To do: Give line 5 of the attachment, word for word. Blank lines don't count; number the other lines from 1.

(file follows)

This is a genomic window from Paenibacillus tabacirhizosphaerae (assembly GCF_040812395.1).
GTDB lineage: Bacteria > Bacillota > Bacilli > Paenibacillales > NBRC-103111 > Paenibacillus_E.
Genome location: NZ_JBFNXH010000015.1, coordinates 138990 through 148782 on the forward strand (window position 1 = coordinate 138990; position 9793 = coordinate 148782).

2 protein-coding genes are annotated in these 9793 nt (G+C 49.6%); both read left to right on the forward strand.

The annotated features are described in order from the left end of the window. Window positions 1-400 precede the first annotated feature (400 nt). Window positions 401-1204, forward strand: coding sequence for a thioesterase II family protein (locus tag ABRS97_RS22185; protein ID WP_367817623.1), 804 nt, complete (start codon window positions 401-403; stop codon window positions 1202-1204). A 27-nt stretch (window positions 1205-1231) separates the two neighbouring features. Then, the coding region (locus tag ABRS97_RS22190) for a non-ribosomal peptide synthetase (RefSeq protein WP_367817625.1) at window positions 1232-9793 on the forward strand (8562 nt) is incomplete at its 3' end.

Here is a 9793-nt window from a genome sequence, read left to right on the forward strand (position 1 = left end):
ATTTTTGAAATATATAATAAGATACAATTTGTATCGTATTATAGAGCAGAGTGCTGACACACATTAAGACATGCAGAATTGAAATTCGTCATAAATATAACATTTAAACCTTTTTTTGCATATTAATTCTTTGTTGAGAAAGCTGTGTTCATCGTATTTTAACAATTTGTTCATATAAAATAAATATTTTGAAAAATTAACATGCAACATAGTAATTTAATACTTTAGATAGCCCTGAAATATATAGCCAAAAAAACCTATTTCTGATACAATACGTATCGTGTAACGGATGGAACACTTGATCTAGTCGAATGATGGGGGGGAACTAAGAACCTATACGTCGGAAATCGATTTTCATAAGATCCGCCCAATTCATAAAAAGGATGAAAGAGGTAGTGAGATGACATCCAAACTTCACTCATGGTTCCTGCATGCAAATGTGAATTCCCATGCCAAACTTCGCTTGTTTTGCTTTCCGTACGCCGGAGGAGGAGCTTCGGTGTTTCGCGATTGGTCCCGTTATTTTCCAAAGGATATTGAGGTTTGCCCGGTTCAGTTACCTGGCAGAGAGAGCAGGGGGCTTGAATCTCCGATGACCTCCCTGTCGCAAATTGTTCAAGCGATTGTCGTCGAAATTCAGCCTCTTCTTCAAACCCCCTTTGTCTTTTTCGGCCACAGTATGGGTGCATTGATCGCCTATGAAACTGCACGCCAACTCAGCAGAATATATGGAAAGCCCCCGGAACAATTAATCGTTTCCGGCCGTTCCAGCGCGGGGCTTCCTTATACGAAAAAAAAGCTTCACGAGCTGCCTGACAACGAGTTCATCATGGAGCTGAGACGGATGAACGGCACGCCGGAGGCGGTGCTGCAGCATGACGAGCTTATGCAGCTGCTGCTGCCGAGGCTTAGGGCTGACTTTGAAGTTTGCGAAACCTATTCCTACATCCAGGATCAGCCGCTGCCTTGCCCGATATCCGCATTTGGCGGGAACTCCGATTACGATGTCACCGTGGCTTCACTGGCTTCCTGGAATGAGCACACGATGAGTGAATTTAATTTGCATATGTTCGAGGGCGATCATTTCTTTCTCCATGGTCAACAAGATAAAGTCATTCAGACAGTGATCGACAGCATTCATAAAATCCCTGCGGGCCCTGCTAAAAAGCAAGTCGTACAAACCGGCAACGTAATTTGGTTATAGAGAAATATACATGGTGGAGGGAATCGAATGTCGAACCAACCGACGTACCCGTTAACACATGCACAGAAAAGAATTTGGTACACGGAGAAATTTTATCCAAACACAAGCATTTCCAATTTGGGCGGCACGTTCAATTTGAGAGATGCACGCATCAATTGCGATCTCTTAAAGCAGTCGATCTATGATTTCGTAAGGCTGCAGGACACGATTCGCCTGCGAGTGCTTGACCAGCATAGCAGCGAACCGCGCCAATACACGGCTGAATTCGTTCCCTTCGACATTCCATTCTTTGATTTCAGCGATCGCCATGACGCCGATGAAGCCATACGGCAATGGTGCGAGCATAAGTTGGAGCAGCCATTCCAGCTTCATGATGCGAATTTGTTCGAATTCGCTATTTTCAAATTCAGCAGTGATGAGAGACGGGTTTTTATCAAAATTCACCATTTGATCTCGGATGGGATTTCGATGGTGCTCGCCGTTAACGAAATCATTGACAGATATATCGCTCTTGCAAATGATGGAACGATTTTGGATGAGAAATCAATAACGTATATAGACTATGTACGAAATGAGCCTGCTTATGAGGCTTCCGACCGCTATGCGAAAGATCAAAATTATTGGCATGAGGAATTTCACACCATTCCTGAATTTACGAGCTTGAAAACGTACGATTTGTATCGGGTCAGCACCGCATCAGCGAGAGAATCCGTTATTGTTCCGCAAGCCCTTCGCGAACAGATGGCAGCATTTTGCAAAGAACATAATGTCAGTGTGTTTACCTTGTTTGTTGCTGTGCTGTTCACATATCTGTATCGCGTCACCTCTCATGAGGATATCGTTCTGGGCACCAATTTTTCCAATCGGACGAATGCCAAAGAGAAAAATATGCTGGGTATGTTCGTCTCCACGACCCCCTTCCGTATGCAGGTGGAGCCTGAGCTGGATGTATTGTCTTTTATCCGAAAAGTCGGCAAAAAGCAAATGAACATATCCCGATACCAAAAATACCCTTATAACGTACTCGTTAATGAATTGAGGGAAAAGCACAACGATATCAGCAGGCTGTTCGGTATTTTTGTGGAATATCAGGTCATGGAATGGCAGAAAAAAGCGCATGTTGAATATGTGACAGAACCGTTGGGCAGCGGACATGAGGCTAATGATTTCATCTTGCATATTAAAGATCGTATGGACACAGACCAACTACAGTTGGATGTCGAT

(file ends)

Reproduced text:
The annotated features are described in order from the left end of the window. Window positions 1-400 precede the first annotated feature (400 nt). Window positions 401-1204, forward strand: coding sequence for a thioesterase II family protein (locus tag ABRS97_RS22185; protein ID WP_367817623.1), 804 nt, complete (start codon window positions 401-403; stop codon window positions 1202-1204). A 27-nt stretch (window positions 1205-1231) separates the two neighbouring features. Then, the coding region (locus tag ABRS97_RS22190) for a non-ribosomal peptide synthetase (RefSeq protein WP_367817625.1) at window positions 1232-9793 on the forward strand (8562 nt) is incomplete at its 3' end.